ARMY AND VOLUNTEERS. ON SALISBURY PLAIN. THE CHESHIRE BRIGADE. LAST DAYS OF THE CAMP. lFROM: OUR CORRESPONDENT.] Friday dawned fine, and the Cheshire Volunteer Infantry Brigade were early astir, it being an im- portant field day. By 8 o'clock the camp was practically deserted. The forces were divided. The 1st and 5th Battalions (the Greys), under the com- mand of Colonel Sir W. Shackerley, moved out to the neighbourhood of Netheravon and took up a strong position to oppose the other half of the Brigade, 3rd and 4th Battalions (the Reds), who were under the command of Colonel W. Mothersill, and were advancing from Andover to attack. After ,Pourf °* manoeuvring the umpires held that the advance had been checked. The Brigade Bearer Company accompanied the attacking force. The whole of the battalions then had a "review," each marching past the Brigadier, Colonel A. E. Ommanney and his staff. They arrived back in camp at 4 o'clock. On Saturday the same manoeuvres were gone through as on the previous day, with the forces reversed and with the same result, the battalions arriving in camp a little earlier-3 o'clock p.m. The Bearer Company did not accompany either forces on this day, but were exercised with- in the camp, having three parades, at 6.30 a.m., 9.30 a.m., and 1.30 p.m. The afternoon was mainly spent by the men in preparing for the return hon.e. In the evening the camp was enlivened by a Military Torchlight Tattoo," the whole of the bands being massed at a centre point of the parade ground. The bugles and drums of the combined battalions marched and counter- marched on the parade ground, blowing the different calls for the close of the day, namely, first and last post, &c. This was a most stirring spectacle, and very successfully carried out. Chester people will remember something similar last summer in the Grosvenor Park, but of course on a minor scale. On Sunday morning reveille was sounded by three o'clock, and by 5.15 a.m. the 1st Volunteer Battalion had left camp for Ludgershall. Eight o'clock saw the camp cleared by all except the respective fatigue parties. After a quick run the Bearer Company arrived in Chester at 1.5 p.m., and were dismissed at the Drill Hall by 1-40 p.m. The camp has been a. most instructive one to the members of the Bearer Company, it being the first year of their existence as a separate unit.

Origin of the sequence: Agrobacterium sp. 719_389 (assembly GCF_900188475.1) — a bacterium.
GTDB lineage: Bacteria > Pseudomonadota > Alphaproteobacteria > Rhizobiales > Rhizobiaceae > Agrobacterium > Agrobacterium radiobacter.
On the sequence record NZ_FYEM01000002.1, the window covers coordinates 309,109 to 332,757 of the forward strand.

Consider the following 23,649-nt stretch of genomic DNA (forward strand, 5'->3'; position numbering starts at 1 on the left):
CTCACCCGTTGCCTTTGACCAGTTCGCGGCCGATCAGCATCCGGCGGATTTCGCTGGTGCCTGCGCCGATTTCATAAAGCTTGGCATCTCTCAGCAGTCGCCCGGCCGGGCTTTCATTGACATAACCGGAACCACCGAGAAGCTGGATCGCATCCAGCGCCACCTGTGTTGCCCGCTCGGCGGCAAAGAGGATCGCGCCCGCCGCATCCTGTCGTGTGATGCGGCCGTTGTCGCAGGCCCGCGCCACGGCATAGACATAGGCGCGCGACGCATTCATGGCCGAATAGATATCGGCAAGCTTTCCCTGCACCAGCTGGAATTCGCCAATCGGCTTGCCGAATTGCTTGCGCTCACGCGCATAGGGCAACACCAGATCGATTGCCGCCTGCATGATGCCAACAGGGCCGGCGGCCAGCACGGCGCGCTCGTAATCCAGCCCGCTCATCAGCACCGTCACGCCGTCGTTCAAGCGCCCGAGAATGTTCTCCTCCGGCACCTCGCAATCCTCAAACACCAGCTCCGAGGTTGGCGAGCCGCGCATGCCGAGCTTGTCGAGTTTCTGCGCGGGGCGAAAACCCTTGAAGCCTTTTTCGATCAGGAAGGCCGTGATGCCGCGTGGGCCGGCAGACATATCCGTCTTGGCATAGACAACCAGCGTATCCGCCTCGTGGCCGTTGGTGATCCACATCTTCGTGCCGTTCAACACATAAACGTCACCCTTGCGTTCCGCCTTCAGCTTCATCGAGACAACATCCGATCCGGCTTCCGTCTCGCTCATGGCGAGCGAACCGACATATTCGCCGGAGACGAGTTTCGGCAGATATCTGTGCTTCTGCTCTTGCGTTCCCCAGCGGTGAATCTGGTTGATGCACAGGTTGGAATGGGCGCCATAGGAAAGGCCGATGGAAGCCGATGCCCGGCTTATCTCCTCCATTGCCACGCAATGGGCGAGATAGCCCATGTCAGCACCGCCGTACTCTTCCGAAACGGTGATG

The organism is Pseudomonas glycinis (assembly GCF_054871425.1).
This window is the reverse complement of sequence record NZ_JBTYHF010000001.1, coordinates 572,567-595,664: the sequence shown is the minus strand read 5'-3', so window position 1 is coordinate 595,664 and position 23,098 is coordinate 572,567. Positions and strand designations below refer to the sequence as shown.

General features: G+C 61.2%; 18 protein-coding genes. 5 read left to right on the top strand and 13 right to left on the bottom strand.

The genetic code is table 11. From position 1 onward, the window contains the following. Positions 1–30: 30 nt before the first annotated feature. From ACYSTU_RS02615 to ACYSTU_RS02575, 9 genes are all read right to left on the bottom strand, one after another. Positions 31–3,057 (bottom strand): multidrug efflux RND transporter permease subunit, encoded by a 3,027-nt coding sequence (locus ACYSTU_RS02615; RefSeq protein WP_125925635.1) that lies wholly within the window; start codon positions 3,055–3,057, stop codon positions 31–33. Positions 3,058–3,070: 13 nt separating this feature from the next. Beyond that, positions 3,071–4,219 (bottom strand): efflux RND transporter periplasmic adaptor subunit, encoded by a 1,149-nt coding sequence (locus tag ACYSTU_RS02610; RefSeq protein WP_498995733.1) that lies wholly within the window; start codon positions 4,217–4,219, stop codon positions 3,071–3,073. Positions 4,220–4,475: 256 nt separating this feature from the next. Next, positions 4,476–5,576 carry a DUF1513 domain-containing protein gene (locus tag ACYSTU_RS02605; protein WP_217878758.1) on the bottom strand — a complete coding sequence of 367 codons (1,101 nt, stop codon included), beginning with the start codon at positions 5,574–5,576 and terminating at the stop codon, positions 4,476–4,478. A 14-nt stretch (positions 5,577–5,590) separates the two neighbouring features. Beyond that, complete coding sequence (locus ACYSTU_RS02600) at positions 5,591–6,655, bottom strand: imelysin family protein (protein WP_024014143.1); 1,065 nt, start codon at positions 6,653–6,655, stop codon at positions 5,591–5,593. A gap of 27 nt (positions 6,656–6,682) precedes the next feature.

General Hallam Parr made an unofficial visft at the end of last week to the camp of the Anglesey Royal Engineers (Militia), now assembled for annual training at Llanfaes, near Beaumaris, under the command of Lieutenant-Colonel Sir R. Williams Bulkeley. General Parr who was accompanied by his aide-de-camp, Lieutenant Walwyn, went round the various departments in the camp and saw the men engaged on field works, pontooning, bridging, &c. The corps has a present strength of (;00 men, and is the first militia unit to have attached to it a field company, with horses, transport wagons, &c. ARTILLERY PROMOTIONS.—The following appeared in Tuesday night's Gazette" Volunteer Royal Garrison Artillery. lst Cheshire and Carnarvon- shire The undermentioned surgeon-captains to be surgeon-majorsA. M. Archer, M.D., R. L. Jones. NAVAL DEFICIENCIES.—The annual banquet of the Colonial Club took place on Wednesday night in London, when Admiral Fremantle, in replying to the toast of "The Imperial Forces," said our Navy was not strong enough. This, he had reasons for saying, was the opinion of the Admiralty. Strategically, we did not look forward. There was no one in the Admiralty sufficiently high to say point blank we must have this or that. Our guns were not sufficiently powerful. We were behind in our guns, in our projectiles, and our po personnel was, however, satisfactoij. Denison, of Canada, who responded for the Empire, urged protective duties. DUKE OF CAMBRIDGE'S CONGRATULATIONS.—The Duke of Cambridge, presiding over the spring general meeting of the National Rifle Association, on Wednesday, congratulated the volunteers and the Colonies on the important assistance they had given to the Government during the South African war. We had had very troublous times, but he hoped there was now a little daylight, although he was not at all confident. We must be prepared for anything and everything. The world was very jealous of us, because we had become a great empire not only in name but in power and extent. Our relations with the Colonies were in the right groove, and we would, he thought, do*, the right thing under any circumstances.
TARVIN. DEATH OF MRS. LEACH.—We regret to announce that Mrs. Leach died on Friday morning shortly before nine o'clock. a
ROSSRTT. HALF HOLIDAY.—The local butchers have decided to close their shops on future Mondays at one o'clock, the grocers closing at the same hour on Thursdays.
BUCKLEY. ACCIDENT TO MRS. DREW.—Mrs. Drew, wife of the Rev. H. Drew, vicar of Buckley, was driving with a groom from Buckley to Hawarden on Tuesday afternoon when the carriage collided with a van. Both Mrs. Drew and the groom were thrown out, and were severely shaken. Beyond this neither Mrs. Drew nor the groom was injured. The carriage was partly smashed. The accident was caused by the pony's taking fright.
PARKGATE. THE LATE MR. HOLBROOK. The "Weekly Columbian" (Canada) has a very interesting article on the late Honourable H. Holbrook, describing in eulogistic terms his many excellent personal qualities and the prominent part he played in the advancement of the Colony when it was merely an outpost of civilisation. On receipt of the intimation of his death, all the civic and other flags were half- masted at New Westminster.